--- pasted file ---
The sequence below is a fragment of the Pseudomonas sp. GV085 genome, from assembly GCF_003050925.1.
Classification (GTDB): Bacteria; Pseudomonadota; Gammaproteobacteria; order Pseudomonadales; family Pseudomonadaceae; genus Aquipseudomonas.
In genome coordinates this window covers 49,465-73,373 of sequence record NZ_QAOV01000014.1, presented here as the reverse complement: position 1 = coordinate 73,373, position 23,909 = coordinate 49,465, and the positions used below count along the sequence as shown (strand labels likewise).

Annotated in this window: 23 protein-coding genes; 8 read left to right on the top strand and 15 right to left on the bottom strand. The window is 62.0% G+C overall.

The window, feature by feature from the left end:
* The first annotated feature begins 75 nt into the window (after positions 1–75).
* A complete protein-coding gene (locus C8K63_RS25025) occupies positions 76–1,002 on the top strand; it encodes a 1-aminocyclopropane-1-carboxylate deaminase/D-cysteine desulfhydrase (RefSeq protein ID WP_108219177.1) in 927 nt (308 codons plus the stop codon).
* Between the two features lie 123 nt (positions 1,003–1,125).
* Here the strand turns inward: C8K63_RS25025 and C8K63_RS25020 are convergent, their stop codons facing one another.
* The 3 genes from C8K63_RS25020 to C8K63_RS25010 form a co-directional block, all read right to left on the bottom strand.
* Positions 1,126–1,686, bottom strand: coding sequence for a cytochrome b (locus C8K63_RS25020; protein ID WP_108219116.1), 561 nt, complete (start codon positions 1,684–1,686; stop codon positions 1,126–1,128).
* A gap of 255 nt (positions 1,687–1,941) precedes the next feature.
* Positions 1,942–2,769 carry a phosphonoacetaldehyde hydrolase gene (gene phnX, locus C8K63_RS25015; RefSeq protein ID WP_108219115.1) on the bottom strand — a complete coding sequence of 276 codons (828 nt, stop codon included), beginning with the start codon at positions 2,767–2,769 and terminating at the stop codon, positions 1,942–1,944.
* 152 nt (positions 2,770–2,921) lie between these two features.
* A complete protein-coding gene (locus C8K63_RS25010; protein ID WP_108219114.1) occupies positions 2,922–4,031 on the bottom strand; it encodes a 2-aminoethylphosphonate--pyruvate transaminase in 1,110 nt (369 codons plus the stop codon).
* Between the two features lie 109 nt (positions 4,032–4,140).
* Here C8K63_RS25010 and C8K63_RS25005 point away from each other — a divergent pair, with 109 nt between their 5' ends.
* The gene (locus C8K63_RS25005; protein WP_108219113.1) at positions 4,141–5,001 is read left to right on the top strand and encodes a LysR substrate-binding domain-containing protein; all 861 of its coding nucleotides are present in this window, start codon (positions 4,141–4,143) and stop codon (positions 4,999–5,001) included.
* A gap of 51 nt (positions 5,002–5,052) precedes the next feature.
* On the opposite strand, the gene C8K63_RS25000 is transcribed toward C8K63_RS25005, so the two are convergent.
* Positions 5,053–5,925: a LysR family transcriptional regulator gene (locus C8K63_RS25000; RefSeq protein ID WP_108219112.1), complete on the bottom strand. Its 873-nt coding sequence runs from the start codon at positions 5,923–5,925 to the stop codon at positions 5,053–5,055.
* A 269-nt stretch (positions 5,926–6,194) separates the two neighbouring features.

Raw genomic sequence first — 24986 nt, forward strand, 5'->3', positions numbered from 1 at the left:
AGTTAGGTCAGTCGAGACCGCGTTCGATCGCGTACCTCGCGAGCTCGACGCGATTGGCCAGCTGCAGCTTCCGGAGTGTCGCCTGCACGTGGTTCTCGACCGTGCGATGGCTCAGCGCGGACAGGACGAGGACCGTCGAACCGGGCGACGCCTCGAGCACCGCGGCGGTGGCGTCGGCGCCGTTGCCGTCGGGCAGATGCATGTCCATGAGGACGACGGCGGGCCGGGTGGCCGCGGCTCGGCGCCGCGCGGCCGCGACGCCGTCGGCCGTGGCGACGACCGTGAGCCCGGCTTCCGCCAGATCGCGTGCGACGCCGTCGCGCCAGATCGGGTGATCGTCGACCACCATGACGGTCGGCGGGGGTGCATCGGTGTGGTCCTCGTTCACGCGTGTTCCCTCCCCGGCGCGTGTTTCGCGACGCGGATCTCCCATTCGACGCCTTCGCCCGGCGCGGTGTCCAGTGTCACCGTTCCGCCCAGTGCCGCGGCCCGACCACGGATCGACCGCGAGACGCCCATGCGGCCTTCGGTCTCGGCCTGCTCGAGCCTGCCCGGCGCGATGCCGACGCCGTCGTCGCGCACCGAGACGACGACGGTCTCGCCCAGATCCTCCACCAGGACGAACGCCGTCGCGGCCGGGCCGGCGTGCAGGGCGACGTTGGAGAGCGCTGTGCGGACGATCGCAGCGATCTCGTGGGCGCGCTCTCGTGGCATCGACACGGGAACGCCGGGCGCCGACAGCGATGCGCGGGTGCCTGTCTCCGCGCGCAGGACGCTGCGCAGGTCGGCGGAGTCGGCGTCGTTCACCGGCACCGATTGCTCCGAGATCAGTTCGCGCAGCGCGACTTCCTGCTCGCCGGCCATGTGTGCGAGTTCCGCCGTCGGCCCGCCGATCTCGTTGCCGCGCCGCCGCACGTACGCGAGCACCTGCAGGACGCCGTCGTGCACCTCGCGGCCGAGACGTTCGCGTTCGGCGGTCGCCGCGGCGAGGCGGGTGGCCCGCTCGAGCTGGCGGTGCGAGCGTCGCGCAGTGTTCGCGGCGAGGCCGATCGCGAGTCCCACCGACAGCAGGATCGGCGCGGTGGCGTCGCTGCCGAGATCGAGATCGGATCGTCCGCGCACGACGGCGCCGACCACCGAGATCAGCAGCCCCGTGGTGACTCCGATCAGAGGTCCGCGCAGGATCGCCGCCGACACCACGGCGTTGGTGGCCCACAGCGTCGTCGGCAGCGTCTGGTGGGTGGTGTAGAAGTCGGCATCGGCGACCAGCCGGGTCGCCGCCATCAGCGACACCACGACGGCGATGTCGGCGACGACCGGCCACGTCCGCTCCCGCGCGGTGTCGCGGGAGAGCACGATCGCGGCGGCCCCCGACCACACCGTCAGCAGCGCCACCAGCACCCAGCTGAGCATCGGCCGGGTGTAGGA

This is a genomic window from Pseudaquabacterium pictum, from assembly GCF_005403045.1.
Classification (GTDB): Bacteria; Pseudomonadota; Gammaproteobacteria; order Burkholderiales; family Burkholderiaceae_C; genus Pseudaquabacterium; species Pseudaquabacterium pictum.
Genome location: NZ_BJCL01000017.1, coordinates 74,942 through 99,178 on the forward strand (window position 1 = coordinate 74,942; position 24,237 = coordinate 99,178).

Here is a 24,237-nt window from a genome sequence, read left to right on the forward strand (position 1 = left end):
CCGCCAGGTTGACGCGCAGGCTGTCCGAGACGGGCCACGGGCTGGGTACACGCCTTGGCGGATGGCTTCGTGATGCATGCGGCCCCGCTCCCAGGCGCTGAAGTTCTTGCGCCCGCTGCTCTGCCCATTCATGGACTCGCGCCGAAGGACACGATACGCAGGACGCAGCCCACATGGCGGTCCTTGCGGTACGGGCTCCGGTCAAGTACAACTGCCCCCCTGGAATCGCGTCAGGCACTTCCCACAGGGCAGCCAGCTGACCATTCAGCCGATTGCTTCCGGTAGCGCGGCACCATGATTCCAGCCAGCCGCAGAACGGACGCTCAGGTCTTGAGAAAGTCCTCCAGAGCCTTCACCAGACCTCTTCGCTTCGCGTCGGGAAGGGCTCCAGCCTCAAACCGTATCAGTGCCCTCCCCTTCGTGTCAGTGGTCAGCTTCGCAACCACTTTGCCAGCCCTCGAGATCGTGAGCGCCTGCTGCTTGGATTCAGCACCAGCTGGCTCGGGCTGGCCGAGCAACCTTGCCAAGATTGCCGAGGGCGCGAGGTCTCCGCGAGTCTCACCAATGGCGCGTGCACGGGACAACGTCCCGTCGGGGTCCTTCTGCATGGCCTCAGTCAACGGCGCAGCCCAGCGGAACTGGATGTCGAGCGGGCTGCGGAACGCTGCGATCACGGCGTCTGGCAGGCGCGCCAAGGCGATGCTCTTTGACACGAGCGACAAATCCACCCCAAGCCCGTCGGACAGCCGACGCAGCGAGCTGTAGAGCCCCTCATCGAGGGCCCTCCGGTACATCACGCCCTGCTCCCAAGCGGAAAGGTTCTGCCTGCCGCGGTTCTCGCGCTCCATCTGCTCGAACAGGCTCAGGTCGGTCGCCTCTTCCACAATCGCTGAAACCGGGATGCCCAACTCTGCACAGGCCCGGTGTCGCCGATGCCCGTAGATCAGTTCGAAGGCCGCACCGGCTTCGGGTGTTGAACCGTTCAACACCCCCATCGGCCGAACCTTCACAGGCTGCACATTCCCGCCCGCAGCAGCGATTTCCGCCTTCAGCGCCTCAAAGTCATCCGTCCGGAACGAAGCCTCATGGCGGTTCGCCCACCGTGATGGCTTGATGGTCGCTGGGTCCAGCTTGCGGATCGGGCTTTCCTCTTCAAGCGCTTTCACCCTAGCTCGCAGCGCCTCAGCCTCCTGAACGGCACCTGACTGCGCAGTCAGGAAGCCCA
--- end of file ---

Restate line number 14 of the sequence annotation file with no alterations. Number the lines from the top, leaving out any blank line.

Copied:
* 152 nt (positions 2,770–2,921) lie between these two features.